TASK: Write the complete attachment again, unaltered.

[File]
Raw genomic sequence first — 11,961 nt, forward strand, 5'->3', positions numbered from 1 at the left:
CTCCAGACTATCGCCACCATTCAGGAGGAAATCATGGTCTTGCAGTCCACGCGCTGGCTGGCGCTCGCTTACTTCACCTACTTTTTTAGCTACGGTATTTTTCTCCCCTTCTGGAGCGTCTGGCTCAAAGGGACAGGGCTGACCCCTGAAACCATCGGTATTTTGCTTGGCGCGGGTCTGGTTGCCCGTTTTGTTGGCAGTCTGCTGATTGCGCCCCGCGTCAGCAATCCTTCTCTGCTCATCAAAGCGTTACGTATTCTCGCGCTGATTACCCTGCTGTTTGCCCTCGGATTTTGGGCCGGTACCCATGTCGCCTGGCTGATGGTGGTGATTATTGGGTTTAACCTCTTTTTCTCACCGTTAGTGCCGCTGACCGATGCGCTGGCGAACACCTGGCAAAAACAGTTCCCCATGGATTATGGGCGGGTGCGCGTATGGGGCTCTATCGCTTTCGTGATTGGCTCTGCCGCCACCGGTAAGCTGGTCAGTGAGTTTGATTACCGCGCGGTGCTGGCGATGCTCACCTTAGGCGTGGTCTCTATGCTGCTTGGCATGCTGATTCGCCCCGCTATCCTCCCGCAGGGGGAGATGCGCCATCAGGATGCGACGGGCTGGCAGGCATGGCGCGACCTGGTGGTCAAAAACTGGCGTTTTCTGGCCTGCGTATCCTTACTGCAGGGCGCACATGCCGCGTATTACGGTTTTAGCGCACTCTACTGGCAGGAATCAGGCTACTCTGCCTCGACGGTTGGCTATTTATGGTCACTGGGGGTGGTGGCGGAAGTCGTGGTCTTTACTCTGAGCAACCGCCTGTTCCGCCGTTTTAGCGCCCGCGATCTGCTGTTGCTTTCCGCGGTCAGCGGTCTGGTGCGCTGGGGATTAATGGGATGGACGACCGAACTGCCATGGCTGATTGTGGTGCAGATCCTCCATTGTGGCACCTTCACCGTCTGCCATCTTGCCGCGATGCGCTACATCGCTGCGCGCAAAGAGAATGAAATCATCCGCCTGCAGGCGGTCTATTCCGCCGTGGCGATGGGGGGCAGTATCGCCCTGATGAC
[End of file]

Raw genomic sequence first — 11,961 nt, forward strand, 5'->3', positions numbered from 1 at the left:
CTCCAGACTATCGCCACCATTCAGGAGGAAATCATGGTCTTGCAGTCCACGCGCTGGCTGGCGCTCGCTTACTTCACCTACTTTTTTAGCTACGGTATTTTTCTCCCCTTCTGGAGCGTCTGGCTCAAAGGGACAGGGCTGACCCCTGAAACCATCGGTATTTTGCTTGGCGCGGGTCTGGTTGCCCGTTTTGTTGGCAGTCTGCTGATTGCGCCCCGCGTCAGCAATCCTTCTCTGCTCATCAAAGCGTTACGTATTCTCGCGCTGATTACCCTGCTGTTTGCCCTCGGATTTTGGGCCGGTACCCATGTCGCCTGGCTGATGGTGGTGATTATTGGGTTTAACCTCTTTTTCTCACCGTTAGTGCCGCTGACCGATGCGCTGGCGAACACCTGGCAAAAACAGTTCCCCATGGATTATGGGCGGGTGCGCGTATGGGGCTCTATCGCTTTCGTGATTGGCTCTGCCGCCACCGGTAAGCTGGTCAGTGAGTTTGATTACCGCGCGGTGCTGGCGATGCTCACCTTAGGCGTGGTCTCTATGCTGCTTGGCATGCTGATTCGCCCCGCTATCCTCCCGCAGGGGGAGATGCGCCATCAGGATGCGACGGGCTGGCAGGCATGGCGCGACCTGGTGGTCAAAAACTGGCGTTTTCTGGCCTGCGTATCCTTACTGCAGGGCGCACATGCCGCGTATTACGGTTTTAGCGCACTCTACTGGCAGGAATCAGGCTACTCTGCCTCGACGGTTGGCTATTTATGGTCACTGGGGGTGGTGGCGGAAGTCGTGGTCTTTACTCTGAGCAACCGCCTGTTCCGCCGTTTTAGCGCCCGCGATCTGCTGTTGCTTTCCGCGGTCAGCGGTCTGGTGCGCTGGGGATTAATGGGATGGACGACCGAACTGCCATGGCTGATTGTGGTGCAGATCCTCCATTGTGGCACCTTCACCGTCTGCCATCTTGCCGCGATGCGCTACATCGCTGCGCGCAAAGAGAATGAAATCATCCGCCTGCAGGCGGTCTATTCCGCCGTGGCGATGGGGGGCAGTATCGCCCTGATGAC